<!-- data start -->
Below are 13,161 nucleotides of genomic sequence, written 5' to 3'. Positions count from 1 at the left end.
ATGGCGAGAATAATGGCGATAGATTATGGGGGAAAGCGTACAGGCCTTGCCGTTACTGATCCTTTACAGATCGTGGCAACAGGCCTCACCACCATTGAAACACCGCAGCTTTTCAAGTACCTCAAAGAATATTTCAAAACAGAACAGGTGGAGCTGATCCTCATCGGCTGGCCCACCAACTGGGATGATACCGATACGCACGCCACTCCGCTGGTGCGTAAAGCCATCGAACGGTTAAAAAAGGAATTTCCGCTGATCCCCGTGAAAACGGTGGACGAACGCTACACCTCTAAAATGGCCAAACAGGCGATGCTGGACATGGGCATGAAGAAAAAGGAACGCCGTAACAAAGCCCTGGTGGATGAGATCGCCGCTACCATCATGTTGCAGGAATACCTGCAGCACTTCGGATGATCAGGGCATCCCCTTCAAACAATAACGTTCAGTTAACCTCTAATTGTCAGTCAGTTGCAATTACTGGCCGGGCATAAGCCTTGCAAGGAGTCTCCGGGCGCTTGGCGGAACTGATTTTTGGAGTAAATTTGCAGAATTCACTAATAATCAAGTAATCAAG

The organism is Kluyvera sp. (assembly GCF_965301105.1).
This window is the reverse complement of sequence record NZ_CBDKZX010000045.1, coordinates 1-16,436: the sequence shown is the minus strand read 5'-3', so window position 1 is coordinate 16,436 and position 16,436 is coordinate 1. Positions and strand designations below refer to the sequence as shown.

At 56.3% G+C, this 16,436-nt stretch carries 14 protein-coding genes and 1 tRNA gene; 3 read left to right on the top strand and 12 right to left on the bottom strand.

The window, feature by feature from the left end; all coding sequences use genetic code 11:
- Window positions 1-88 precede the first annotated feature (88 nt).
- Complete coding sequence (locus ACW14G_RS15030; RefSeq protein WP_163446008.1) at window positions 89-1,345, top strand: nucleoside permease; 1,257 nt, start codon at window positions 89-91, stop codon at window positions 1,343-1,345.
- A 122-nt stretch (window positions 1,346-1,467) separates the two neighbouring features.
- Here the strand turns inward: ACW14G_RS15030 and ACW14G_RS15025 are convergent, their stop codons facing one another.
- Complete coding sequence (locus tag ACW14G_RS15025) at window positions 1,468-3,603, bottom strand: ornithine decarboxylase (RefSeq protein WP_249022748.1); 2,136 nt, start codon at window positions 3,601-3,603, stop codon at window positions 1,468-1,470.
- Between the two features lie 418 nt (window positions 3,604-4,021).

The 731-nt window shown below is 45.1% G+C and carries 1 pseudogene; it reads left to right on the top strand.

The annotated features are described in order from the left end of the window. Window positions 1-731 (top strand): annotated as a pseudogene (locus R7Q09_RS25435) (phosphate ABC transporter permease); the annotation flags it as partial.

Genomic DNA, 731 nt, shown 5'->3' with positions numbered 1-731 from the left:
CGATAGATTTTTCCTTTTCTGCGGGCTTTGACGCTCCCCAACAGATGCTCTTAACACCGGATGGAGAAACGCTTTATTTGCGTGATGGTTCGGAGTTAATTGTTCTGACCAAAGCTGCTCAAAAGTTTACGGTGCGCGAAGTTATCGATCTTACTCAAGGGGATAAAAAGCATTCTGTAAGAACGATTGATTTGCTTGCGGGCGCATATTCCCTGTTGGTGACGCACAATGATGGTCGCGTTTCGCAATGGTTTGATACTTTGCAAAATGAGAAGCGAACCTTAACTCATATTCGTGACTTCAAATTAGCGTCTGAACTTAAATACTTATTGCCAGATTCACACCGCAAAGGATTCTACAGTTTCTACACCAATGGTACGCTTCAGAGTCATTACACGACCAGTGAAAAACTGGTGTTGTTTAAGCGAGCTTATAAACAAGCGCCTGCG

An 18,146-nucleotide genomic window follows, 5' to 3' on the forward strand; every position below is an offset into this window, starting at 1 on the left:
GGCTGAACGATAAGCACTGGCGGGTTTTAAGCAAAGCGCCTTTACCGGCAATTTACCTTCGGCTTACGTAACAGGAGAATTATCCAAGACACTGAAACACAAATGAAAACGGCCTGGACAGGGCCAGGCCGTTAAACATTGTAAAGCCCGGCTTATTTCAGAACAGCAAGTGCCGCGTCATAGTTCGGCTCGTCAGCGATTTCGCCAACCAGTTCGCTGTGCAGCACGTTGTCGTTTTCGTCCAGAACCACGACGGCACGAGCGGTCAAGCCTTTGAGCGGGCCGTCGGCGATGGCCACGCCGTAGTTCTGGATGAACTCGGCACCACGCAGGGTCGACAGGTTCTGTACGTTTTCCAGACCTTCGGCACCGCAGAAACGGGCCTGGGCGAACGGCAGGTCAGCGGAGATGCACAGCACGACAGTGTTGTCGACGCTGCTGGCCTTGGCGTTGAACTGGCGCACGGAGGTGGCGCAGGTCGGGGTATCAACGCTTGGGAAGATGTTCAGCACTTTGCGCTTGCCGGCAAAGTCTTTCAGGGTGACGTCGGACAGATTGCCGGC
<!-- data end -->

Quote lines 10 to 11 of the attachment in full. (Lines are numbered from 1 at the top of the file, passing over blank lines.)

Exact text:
- Here the strand turns inward: ACW14G_RS15030 and ACW14G_RS15025 are convergent, their stop codons facing one another.
- Complete coding sequence (locus tag ACW14G_RS15025) at window positions 1,468-3,603, bottom strand: ornithine decarboxylase (RefSeq protein WP_249022748.1); 2,136 nt, start codon at window positions 3,601-3,603, stop codon at window positions 1,468-1,470.